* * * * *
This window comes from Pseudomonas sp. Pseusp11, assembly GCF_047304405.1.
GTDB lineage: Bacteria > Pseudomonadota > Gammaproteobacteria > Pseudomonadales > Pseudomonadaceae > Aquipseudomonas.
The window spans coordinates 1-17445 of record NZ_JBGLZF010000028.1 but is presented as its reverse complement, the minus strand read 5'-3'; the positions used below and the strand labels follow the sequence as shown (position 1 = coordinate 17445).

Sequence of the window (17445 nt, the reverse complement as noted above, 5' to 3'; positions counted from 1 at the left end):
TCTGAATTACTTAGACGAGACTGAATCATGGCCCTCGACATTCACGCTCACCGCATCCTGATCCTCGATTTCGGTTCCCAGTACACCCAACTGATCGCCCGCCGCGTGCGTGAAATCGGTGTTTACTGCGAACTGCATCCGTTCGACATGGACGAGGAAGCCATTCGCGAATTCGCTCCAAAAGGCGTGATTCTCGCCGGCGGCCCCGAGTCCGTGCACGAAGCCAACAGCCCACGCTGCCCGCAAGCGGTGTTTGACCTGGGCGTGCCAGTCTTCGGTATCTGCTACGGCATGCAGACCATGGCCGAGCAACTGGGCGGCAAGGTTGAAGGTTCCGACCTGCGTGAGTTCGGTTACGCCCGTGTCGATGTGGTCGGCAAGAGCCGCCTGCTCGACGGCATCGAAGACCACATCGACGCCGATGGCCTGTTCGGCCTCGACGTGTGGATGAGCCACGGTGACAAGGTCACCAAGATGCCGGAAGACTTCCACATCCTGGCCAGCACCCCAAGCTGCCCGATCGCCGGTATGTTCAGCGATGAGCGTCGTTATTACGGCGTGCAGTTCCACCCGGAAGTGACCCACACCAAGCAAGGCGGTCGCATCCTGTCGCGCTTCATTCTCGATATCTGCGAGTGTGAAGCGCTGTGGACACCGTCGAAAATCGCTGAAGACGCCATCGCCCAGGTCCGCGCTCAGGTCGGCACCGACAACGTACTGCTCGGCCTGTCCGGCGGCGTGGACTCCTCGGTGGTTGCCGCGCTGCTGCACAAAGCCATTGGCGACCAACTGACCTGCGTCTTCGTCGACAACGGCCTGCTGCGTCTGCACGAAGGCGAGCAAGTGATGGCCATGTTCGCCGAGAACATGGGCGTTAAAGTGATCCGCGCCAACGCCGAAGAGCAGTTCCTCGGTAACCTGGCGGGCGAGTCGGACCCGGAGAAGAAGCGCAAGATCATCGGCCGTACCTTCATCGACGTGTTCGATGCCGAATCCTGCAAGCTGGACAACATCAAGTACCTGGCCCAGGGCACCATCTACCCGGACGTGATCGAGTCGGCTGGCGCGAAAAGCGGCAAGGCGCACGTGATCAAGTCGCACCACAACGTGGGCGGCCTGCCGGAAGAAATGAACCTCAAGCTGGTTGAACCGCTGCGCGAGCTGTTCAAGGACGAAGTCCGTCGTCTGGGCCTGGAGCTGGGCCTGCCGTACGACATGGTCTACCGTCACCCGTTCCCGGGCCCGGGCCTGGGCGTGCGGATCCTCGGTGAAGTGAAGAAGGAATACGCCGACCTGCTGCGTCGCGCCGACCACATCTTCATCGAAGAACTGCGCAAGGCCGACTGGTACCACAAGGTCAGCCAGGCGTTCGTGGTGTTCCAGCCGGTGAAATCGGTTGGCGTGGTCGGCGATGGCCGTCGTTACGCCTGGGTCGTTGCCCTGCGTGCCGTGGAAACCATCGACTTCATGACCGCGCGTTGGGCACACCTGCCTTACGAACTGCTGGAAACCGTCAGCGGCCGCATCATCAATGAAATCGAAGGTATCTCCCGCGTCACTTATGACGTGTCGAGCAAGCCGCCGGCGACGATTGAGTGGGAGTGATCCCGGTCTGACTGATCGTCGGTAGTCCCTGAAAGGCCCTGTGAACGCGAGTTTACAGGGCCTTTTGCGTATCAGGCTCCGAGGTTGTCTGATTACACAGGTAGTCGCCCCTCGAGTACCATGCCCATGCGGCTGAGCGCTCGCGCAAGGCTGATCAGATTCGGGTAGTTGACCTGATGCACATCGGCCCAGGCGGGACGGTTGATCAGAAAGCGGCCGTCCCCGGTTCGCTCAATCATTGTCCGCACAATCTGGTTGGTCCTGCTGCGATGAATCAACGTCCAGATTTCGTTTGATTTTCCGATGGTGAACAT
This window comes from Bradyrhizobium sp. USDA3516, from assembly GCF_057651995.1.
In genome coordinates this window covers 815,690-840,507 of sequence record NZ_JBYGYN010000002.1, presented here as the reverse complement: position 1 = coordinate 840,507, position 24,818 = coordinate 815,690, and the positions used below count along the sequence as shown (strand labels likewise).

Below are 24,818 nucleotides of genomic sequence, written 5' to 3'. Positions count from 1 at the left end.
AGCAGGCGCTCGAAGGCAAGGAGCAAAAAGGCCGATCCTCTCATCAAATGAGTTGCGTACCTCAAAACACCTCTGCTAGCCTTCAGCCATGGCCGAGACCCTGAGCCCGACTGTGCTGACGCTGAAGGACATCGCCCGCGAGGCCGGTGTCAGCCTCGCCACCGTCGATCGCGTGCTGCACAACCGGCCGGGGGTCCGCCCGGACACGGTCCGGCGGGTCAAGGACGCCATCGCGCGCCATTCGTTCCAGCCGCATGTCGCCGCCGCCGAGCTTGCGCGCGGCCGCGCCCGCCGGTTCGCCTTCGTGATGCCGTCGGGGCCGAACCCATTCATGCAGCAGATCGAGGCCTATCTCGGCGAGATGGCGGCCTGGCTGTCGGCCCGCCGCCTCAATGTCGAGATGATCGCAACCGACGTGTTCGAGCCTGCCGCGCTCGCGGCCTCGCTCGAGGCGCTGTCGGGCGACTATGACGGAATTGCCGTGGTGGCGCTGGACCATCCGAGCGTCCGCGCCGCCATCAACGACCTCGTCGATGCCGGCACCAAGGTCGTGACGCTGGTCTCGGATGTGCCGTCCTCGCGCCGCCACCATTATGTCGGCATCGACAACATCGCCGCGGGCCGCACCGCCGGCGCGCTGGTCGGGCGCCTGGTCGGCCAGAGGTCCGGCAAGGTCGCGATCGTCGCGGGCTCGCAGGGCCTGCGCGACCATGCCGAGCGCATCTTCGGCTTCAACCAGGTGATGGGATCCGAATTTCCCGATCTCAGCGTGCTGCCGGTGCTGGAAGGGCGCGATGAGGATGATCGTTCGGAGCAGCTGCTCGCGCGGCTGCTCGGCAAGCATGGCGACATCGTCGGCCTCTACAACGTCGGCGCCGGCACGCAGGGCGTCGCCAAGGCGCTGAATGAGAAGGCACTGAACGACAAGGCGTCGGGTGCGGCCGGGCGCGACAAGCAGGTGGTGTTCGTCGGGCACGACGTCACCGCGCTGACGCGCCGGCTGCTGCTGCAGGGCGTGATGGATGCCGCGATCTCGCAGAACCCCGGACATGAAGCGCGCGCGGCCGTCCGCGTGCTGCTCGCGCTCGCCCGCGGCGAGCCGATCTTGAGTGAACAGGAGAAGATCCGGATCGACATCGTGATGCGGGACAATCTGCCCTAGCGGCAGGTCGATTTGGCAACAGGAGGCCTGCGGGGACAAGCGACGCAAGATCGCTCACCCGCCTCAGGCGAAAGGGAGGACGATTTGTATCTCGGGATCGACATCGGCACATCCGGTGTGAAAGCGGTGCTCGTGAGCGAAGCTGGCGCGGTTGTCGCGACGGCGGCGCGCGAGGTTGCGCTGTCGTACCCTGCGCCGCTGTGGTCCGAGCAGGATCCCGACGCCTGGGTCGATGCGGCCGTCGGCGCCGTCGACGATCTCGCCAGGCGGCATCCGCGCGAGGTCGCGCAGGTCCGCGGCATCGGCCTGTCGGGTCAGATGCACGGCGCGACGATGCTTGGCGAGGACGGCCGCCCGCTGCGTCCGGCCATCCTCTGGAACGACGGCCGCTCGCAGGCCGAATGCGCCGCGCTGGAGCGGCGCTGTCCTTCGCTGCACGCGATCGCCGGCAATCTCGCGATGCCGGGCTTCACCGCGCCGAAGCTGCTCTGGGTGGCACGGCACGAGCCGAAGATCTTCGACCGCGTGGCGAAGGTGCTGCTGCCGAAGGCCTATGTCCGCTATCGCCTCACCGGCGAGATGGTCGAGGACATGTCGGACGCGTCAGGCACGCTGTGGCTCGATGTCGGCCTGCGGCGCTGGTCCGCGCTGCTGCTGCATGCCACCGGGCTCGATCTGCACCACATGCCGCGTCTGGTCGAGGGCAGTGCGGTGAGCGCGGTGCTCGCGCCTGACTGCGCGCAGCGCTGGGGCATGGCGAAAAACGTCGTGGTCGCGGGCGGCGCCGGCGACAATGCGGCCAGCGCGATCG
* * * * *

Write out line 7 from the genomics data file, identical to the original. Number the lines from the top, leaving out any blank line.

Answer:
In genome coordinates this window covers 815,690-840,507 of sequence record NZ_JBYGYN010000002.1, presented here as the reverse complement: position 1 = coordinate 840,507, position 24,818 = coordinate 815,690, and the positions used below count along the sequence as shown (strand labels likewise).